With the Supreme Court forming a committee to inquire into the role of police officers in the conspiracy against former ISRO scientist Namby Narayanan, the spotlight is on former Kerala DGP Siby Mathews and retired Superintendents of Police (SPs) K K Joshwa and S Vijayan.
In 1996, the CBI had recommended action against Mathews and others for their “unprofessional conduct of the investigation into the espionage case”. After explanations from the officers, then Kerala chief secretary had, in 1997, said that no action was required.
On June 29, 2011, then CM Oommen Chandy had ratified the chief secretary’s report. The state government had contended that neither the chief judicial magistrate’s court, which accepted the CBI’s closure reported in the case, nor the Supreme Court had issued any direction to take action against the officers.
On Friday, 22 years since the CBI’s recommendation, the Supreme Court ordered a probe against the officers.
Then a DIG, Mathews headed the special investigation team probing the case. The CBI report said Mathews had “indiscriminately” ordered arrest of the scientists and others without a thorough interrogation or adequately verifying their disclosures. It said Mathews and his team had not recovered any evidence from ISRO, or money allegedly paid to the accused by their “foreign contacts”.
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Regarded as an honest and efficient IPS officer, Mathews had probed several high-profile cases in his three-decade career. Apart from the ISRO case, he had faced heat for the way he had handled the sex scandal — Suryanelli case — in which a minor girl was exploited by 40 people in 1996.
Vijayan, who retired as SP, had been a circle inspector with state intelligence in 1994 when the ISRO case emerged. Vijayan had attended the visa extension request of Maldives women Mariyam Rasheeda and Fauziya Hassan, who were alleged to have contacted ISRO space scientists suspected of having transferred technology to Pakistan.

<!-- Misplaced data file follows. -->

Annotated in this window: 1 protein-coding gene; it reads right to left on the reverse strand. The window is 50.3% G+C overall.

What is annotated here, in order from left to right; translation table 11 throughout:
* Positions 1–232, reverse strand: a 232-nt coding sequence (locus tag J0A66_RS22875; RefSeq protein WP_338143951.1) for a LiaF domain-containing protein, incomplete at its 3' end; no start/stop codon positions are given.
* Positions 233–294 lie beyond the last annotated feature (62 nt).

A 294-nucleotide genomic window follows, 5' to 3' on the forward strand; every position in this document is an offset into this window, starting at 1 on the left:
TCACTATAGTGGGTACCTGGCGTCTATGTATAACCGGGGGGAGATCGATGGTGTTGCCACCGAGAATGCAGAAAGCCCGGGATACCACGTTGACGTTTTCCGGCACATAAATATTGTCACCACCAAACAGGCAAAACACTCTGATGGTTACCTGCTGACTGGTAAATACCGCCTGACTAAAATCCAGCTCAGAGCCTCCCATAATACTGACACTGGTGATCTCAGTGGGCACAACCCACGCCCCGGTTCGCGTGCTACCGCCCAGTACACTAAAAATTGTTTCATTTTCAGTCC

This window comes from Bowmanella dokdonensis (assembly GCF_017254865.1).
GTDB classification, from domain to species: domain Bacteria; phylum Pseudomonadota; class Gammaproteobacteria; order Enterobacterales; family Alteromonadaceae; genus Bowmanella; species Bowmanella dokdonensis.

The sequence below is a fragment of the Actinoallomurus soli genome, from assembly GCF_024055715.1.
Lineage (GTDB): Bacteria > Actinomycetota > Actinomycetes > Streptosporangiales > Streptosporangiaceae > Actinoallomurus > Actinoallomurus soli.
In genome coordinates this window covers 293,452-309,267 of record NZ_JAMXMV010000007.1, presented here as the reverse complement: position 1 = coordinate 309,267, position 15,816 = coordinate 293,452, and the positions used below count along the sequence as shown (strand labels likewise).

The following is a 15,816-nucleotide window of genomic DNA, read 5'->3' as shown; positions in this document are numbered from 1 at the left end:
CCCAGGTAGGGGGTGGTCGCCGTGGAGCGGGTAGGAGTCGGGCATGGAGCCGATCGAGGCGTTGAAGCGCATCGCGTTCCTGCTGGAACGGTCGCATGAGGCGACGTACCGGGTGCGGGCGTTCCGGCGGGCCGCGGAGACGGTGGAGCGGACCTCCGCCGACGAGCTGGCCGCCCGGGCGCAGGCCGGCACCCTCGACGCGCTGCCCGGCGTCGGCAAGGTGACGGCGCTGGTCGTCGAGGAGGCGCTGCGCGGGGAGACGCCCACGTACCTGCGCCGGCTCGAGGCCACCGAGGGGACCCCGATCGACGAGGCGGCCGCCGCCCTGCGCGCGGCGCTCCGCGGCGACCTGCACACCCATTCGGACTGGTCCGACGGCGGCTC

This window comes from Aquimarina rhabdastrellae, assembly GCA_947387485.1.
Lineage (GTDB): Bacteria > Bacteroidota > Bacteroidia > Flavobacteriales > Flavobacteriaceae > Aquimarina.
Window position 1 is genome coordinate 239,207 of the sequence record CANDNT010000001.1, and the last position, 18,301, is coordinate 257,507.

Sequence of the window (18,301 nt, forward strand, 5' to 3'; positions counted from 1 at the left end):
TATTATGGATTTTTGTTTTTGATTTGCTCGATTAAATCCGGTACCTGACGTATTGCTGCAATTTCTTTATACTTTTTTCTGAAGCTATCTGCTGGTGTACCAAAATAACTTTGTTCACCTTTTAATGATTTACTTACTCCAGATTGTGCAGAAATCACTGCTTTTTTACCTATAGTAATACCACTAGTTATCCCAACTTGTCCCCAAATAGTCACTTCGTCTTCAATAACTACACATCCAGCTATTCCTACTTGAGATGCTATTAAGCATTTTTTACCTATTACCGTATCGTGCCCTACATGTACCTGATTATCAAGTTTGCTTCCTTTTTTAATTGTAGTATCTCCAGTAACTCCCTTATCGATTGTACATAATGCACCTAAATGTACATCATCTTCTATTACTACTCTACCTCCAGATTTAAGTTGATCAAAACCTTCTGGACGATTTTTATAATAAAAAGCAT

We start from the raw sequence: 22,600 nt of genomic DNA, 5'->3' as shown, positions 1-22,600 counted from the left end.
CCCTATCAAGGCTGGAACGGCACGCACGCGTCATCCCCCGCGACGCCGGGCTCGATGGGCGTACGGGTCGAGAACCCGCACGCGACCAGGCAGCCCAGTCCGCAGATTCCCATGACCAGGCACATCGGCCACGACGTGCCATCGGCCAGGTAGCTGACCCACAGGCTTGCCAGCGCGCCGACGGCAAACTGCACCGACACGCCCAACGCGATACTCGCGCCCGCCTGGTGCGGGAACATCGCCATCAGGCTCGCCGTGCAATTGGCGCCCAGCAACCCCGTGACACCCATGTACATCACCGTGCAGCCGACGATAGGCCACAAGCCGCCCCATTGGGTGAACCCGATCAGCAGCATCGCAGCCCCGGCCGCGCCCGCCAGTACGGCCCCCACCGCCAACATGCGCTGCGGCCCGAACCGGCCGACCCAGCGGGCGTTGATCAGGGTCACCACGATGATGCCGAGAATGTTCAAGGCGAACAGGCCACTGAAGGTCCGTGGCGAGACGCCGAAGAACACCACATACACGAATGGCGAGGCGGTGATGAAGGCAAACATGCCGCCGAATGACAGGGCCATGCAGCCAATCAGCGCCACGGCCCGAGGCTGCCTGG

Vijayan reportedly advised Rasheeda to get an air ticket home – she bought one for October 17, 1994. When she approached Vijayan again, he reportedly seized the ticket and questioned the women. The CBI report said seizure of the ticket was not shown even after the case was registered. The agency noted that Vijayan had obstructed Rasheeda’s return to Maldives, which led to the spy case.
The other retired SP, Joshwa, then a deputy police superintendent, had recorded that the Maldivian women came to India to collect information for some foreign agents. The CBI had found that Joshwa did not mention what valuable information was passed on to foreign countries. The CBI found Narayanan was tortured in police custody and had been given medical treatment, but Joshwa suppressed this from case diaries and records.